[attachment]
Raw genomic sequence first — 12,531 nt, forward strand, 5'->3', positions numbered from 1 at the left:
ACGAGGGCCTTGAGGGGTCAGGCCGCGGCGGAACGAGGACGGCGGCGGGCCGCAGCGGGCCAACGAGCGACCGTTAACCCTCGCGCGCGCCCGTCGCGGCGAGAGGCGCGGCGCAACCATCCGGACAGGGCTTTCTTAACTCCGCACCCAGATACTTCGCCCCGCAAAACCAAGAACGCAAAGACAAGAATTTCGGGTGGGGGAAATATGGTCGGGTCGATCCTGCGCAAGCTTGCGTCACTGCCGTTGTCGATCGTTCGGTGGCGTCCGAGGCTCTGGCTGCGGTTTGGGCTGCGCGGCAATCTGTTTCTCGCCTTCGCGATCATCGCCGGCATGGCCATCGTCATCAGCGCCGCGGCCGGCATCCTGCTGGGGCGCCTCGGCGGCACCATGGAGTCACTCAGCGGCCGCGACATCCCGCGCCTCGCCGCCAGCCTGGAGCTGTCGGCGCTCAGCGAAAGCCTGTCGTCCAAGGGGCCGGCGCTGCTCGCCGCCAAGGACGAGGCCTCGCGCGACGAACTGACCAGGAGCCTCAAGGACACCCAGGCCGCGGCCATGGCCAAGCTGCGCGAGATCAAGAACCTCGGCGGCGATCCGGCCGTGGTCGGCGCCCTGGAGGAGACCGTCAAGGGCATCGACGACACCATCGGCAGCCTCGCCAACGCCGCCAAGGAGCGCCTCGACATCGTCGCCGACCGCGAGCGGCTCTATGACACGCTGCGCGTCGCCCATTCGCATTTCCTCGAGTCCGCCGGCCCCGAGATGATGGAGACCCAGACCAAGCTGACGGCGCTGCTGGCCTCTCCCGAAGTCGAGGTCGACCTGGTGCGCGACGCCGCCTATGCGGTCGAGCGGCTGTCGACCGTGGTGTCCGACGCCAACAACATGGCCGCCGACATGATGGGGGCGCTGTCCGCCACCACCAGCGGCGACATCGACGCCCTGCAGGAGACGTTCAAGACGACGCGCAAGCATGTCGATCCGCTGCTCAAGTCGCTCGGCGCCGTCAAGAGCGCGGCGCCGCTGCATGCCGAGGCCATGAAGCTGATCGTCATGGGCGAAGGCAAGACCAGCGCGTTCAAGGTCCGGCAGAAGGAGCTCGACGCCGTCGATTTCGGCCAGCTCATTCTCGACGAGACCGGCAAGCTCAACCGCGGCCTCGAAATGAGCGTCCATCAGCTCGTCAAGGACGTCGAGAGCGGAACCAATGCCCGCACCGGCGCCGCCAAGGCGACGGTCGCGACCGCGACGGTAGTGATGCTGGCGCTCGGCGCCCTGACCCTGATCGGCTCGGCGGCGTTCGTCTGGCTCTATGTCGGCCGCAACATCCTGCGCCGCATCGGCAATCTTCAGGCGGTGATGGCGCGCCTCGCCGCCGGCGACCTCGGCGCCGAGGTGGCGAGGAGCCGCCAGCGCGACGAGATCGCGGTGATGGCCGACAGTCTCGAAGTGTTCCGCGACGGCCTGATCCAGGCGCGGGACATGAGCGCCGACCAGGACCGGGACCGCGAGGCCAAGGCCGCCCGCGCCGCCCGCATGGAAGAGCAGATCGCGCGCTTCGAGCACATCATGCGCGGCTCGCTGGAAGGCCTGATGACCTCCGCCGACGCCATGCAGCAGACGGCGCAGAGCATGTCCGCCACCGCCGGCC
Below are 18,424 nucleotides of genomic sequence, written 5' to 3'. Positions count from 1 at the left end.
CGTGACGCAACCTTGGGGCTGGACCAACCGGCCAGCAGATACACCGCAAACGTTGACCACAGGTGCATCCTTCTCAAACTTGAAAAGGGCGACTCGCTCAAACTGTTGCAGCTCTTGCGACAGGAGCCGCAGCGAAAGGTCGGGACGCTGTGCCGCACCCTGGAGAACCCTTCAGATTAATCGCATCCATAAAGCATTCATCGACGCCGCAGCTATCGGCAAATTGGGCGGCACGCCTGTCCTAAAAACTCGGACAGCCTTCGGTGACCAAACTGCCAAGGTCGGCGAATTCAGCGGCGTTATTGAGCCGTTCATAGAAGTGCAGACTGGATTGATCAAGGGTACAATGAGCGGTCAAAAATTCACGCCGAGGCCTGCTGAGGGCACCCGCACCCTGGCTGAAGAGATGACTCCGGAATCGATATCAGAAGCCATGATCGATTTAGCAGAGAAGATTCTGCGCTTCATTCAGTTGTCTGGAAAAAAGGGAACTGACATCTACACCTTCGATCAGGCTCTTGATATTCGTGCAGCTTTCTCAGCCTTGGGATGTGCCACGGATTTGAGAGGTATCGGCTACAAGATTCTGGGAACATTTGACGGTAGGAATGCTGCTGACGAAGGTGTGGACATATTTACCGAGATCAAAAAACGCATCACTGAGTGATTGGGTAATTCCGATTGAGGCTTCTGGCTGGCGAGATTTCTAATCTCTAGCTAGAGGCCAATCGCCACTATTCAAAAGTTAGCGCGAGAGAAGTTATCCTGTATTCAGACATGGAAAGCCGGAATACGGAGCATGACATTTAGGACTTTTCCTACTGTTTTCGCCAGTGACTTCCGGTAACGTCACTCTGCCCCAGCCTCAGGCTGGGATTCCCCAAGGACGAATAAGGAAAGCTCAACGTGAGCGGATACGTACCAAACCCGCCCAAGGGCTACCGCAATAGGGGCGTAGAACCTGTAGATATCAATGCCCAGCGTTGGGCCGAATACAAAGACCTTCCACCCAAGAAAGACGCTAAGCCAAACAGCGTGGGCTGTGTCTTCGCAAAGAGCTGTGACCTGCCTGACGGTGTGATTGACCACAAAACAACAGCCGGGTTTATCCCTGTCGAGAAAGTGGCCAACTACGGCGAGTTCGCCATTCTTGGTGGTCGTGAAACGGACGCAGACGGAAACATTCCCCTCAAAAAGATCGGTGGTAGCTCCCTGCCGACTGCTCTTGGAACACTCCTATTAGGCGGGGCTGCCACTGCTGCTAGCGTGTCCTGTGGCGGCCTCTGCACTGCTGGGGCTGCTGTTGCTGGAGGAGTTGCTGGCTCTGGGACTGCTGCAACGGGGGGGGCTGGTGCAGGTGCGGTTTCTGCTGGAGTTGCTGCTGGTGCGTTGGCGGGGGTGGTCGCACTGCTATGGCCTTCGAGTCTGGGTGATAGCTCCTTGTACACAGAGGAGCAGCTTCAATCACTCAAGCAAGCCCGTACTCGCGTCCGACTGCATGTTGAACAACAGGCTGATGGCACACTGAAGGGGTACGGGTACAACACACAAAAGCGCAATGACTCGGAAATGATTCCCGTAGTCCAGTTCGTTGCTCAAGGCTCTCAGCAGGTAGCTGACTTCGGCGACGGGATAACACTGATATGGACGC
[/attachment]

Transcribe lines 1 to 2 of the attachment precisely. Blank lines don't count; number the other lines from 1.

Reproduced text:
Raw genomic sequence first — 12,531 nt, forward strand, 5'->3', positions numbered from 1 at the left:
ACGAGGGCCTTGAGGGGTCAGGCCGCGGCGGAACGAGGACGGCGGCGGGCCGCAGCGGGCCAACGAGCGACCGTTAACCCTCGCGCGCGCCCGTCGCGGCGAGAGGCGCGGCGCAACCATCCGGACAGGGCTTTCTTAACTCCGCACCCAGATACTTCGCCCCGCAAAACCAAGAACGCAAAGACAAGAATTTCGGGTGGGGGAAATATGGTCGGGTCGATCCTGCGCAAGCTTGCGTCACTGCCGTTGTCGATCGTTCGGTGGCGTCCGAGGCTCTGGCTGCGGTTTGGGCTGCGCGGCAATCTGTTTCTCGCCTTCGCGATCATCGCCGGCATGGCCATCGTCATCAGCGCCGCGGCCGGCATCCTGCTGGGGCGCCTCGGCGGCACCATGGAGTCACTCAGCGGCCGCGACATCCCGCGCCTCGCCGCCAGCCTGGAGCTGTCGGCGCTCAGCGAAAGCCTGTCGTCCAAGGGGCCGGCGCTGCTCGCCGCCAAGGACGAGGCCTCGCGCGACGAACTGACCAGGAGCCTCAAGGACACCCAGGCCGCGGCCATGGCCAAGCTGCGCGAGATCAAGAACCTCGGCGGCGATCCGGCCGTGGTCGGCGCCCTGGAGGAGACCGTCAAGGGCATCGACGACACCATCGGCAGCCTCGCCAACGCCGCCAAGGAGCGCCTCGACATCGTCGCCGACCGCGAGCGGCTCTATGACACGCTGCGCGTCGCCCATTCGCATTTCCTCGAGTCCGCCGGCCCCGAGATGATGGAGACCCAGACCAAGCTGACGGCGCTGCTGGCCTCTCCCGAAGTCGAGGTCGACCTGGTGCGCGACGCCGCCTATGCGGTCGAGCGGCTGTCGACCGTGGTGTCCGACGCCAACAACATGGCCGCCGACATGATGGGGGCGCTGTCCGCCACCACCAGCGGCGACATCGACGCCCTGCAGGAGACGTTCAAGACGACGCGCAAGCATGTCGATCCGCTGCTCAAGTCGCTCGGCGCCGTCAAGAGCGCGGCGCCGCTGCATGCCGAGGCCATGAAGCTGATCGTCATGGGCGAAGGCAAGACCAGCGCGTTCAAGGTCCGGCAGAAGGAGCTCGACGCCGTCGATTTCGGCCAGCTCATTCTCGACGAGACCGGCAAGCTCAACCGCGGCCTCGAAATGAGCGTCCATCAGCTCGTCAAGGACGTCGAGAGCGGAACCAATGCCCGCACCGGCGCCGCCAAGGCGACGGTCGCGACCGCGACGGTAGTGATGCTGGCGCTCGGCGCCCTGACCCTGATCGGCTCGGCGGCGTTCGTCTGGCTCTATGTCGGCCGCAACATCCTGCGCCGCATCGGCAATCTTCAGGCGGTGATGGCGCGCCTCGCCGCCGGCGACCTCGGCGCCGAGGTGGCGAGGAGCCGCCAGCGCGACGAGATCGCGGTGATGGCCGACAGTCTCGAAGTGTTCCGCGACGGCCTGATCCAGGCGCGGGACATGAGCGCCGACCAGGACCGGGACCGCGAGGCCAAGGCCGCCCGCGCCGCCCGCATGGAAGAGCAGATCGCGCGCTTCGAGCACATCATGCGCGGCTCGCTGGAAGGCCTGATGACCTCCGCCGACGCCATGCAGCAGACGGCGCAGAGCATGTCCGCCACCGCCGGCC